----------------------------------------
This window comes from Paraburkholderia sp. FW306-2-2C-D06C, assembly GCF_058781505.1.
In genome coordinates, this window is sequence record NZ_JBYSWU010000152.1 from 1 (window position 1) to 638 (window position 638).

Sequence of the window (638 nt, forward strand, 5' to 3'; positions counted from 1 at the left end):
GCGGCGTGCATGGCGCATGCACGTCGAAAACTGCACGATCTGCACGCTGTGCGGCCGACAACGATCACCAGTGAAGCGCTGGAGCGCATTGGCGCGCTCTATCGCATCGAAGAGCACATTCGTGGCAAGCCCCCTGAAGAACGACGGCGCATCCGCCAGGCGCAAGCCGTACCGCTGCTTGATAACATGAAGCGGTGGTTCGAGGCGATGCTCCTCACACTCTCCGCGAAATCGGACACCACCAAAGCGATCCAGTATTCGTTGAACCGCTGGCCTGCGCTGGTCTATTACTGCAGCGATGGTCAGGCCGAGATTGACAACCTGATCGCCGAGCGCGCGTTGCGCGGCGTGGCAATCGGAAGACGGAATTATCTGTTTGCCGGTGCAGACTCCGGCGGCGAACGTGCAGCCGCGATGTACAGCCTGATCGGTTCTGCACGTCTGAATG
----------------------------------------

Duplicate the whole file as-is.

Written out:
This window comes from Paraburkholderia sp. FW306-2-2C-D06C, assembly GCF_058781505.1.
In genome coordinates, this window is sequence record NZ_JBYSWU010000152.1 from 1 (window position 1) to 638 (window position 638).

Sequence of the window (638 nt, forward strand, 5' to 3'; positions counted from 1 at the left end):
GCGGCGTGCATGGCGCATGCACGTCGAAAACTGCACGATCTGCACGCTGTGCGGCCGACAACGATCACCAGTGAAGCGCTGGAGCGCATTGGCGCGCTCTATCGCATCGAAGAGCACATTCGTGGCAAGCCCCCTGAAGAACGACGGCGCATCCGCCAGGCGCAAGCCGTACCGCTGCTTGATAACATGAAGCGGTGGTTCGAGGCGATGCTCCTCACACTCTCCGCGAAATCGGACACCACCAAAGCGATCCAGTATTCGTTGAACCGCTGGCCTGCGCTGGTCTATTACTGCAGCGATGGTCAGGCCGAGATTGACAACCTGATCGCCGAGCGCGCGTTGCGCGGCGTGGCAATCGGAAGACGGAATTATCTGTTTGCCGGTGCAGACTCCGGCGGCGAACGTGCAGCCGCGATGTACAGCCTGATCGGTTCTGCACGTCTGAATG